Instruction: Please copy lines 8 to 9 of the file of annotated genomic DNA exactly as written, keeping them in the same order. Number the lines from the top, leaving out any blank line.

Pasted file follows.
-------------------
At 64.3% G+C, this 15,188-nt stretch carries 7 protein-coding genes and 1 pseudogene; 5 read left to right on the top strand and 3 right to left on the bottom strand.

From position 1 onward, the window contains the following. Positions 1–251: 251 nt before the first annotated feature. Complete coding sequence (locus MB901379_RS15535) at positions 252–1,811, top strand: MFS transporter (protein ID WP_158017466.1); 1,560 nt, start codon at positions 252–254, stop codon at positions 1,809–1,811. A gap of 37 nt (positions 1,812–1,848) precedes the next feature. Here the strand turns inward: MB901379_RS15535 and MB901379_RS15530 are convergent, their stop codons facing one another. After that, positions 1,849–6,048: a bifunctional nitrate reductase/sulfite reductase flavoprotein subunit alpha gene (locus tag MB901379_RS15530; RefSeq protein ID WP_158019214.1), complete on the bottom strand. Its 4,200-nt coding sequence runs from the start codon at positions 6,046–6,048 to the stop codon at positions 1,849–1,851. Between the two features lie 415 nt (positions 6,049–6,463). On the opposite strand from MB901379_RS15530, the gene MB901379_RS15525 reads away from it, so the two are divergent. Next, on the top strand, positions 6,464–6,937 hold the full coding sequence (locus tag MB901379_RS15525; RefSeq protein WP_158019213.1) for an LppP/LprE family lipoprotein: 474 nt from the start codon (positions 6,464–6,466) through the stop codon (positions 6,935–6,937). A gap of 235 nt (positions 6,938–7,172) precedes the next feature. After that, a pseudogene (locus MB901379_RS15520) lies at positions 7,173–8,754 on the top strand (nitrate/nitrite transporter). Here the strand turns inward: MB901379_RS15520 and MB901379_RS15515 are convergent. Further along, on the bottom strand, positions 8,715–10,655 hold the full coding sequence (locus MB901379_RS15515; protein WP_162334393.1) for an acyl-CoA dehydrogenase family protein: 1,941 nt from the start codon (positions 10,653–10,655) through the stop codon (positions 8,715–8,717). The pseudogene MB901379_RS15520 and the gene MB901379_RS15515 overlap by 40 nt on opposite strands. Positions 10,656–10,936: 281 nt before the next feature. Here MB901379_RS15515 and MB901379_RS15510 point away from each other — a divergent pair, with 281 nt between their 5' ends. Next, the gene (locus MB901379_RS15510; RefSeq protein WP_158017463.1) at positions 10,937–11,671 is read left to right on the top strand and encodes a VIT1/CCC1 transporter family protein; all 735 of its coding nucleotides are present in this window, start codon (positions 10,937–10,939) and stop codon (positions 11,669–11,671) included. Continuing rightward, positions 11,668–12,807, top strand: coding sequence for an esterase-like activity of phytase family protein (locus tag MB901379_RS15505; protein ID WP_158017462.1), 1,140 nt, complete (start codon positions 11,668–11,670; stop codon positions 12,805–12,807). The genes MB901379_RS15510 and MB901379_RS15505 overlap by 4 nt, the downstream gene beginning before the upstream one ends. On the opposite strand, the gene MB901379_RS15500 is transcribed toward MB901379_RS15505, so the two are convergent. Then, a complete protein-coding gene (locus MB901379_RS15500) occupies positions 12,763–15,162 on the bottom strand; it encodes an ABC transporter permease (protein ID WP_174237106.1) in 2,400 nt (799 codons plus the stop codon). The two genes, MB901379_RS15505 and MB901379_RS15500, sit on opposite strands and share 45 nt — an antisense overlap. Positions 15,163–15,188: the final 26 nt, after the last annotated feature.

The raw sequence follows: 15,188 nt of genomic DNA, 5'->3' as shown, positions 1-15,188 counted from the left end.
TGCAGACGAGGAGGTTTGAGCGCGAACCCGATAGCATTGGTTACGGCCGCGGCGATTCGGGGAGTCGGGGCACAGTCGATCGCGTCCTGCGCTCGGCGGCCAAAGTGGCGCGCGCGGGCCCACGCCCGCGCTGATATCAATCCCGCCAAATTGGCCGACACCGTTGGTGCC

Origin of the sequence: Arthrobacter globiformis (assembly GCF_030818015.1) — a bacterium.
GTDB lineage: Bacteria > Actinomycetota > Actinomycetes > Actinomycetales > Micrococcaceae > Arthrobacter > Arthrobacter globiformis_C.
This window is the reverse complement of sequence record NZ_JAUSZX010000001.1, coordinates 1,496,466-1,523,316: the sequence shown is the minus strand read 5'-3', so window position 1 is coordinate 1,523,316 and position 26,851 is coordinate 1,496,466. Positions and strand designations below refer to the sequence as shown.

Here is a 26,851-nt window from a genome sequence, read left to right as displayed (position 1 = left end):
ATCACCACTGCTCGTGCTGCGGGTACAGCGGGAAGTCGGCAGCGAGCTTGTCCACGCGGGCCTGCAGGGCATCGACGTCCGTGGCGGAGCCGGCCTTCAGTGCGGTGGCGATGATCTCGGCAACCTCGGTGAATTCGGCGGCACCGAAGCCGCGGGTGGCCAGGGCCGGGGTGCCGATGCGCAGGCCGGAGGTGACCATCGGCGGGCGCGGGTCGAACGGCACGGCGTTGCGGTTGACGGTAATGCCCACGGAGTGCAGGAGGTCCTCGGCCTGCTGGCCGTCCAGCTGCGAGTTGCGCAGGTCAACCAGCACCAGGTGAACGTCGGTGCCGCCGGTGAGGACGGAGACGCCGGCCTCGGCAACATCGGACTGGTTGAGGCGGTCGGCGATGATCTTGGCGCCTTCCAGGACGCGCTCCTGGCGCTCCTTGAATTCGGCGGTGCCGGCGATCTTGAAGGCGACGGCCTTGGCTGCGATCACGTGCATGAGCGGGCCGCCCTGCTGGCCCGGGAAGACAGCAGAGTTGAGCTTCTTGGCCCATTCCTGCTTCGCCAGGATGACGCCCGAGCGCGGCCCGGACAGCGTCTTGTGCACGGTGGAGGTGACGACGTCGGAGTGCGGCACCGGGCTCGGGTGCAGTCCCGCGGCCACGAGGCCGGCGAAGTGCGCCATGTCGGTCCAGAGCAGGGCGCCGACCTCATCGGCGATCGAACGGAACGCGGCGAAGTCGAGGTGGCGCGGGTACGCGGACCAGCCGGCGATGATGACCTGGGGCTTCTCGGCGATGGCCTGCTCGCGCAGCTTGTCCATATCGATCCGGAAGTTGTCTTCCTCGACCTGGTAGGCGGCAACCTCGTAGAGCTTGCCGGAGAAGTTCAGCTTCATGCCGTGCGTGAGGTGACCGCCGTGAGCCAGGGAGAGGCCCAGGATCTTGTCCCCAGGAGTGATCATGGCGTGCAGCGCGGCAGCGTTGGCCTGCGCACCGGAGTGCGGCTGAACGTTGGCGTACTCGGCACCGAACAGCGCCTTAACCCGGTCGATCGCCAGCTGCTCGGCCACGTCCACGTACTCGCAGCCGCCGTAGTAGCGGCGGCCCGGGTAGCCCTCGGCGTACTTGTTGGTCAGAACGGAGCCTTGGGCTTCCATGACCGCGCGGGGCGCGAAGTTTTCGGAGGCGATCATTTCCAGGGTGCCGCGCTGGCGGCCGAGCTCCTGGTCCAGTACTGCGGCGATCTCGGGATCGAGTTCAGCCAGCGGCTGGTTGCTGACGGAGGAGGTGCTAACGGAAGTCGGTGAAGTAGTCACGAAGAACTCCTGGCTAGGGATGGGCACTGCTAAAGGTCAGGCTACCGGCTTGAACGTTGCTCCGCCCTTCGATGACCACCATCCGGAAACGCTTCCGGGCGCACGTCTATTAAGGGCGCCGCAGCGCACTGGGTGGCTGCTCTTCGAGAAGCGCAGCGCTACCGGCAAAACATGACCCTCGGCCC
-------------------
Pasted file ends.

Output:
Here is a 26,851-nt window from a genome sequence, read left to right as displayed (position 1 = left end):
ATCACCACTGCTCGTGCTGCGGGTACAGCGGGAAGTCGGCAGCGAGCTTGTCCACGCGGGCCTGCAGGGCATCGACGTCCGTGGCGGAGCCGGCCTTCAGTGCGGTGGCGATGATCTCGGCAACCTCGGTGAATTCGGCGGCACCGAAGCCGCGGGTGGCCAGGGCCGGGGTGCCGATGCGCAGGCCGGAGGTGACCATCGGCGGGCGCGGGTCGAACGGCACGGCGTTGCGGTTGACGGTAATGCCCACGGAGTGCAGGAGGTCCTCGGCCTGCTGGCCGTCCAGCTGCGAGTTGCGCAGGTCAACCAGCACCAGGTGAACGTCGGTGCCGCCGGTGAGGACGGAGACGCCGGCCTCGGCAACATCGGACTGGTTGAGGCGGTCGGCGATGATCTTGGCGCCTTCCAGGACGCGCTCCTGGCGCTCCTTGAATTCGGCGGTGCCGGCGATCTTGAAGGCGACGGCCTTGGCTGCGATCACGTGCATGAGCGGGCCGCCCTGCTGGCCCGGGAAGACAGCAGAGTTGAGCTTCTTGGCCCATTCCTGCTTCGCCAGGATGACGCCCGAGCGCGGCCCGGACAGCGTCTTGTGCACGGTGGAGGTGACGACGTCGGAGTGCGGCACCGGGCTCGGGTGCAGTCCCGCGGCCACGAGGCCGGCGAAGTGCGCCATGTCGGTCCAGAGCAGGGCGCCGACCTCATCGGCGATCGAACGGAACGCGGCGAAGTCGAGGTGGCGCGGGTACGCGGACCAGCCGGCGATGATGACCTGGGGCTTCTCGGCGATGGCCTGCTCGCGCAGCTTGTCCATATCGATCCGGAAGTTGTCTTCCTCGACCTGGTAGGCGGCAACCTCGTAGAGCTTGCCGGAGAAGTTCAGCTTCATGCCGTGCGTGAGGTGACCGCCGTGAGCCAGGGAGAGGCCCAGGATCTTGTCCCCAGGAGTGATCATGGCGTGCAGCGCGGCAGCGTTGGCCTGCGCACCGGAGTGCGGCTGAACGTTGGCGTACTCGGCACCGAACAGCGCCTTAACCCGGTCGATCGCCAGCTGCTCGGCCACGTCCACGTACTCGCAGCCGCCGTAGTAGCGGCGGCCCGGGTAGCCCTCGGCGTACTTGTTGGTCAGAACGGAGCCTTGGGCTTCCATGACCGCGCGGGGCGCGAAGTTTTCGGAGGCGATCATTTCCAGGGTGCCGCGCTGGCGGCCGAGCTCCTGGTCCAGTACTGCGGCGATCTCGGGATCGAGTTCAGCCAGCGGCTGGTTGCTGACGGAGGAGGTGCTAACGGAAGTCGGTGAAGTAGTCACGAAGAACTCCTGGCTAGGGATGGGCACTGCTAAAGGTCAGGCTACCGGCTTGAACGTTGCTCCGCCCTTCGATGACCACCATCCGGAAACGCTTCCGGGCGCACGTCTATTAAGGGCGCCGCAGCGCACTGGGTGGCTGCTCTTCGAGAAGCGCAGCGCTACCGGCAAAACATGACCCTCGGCCC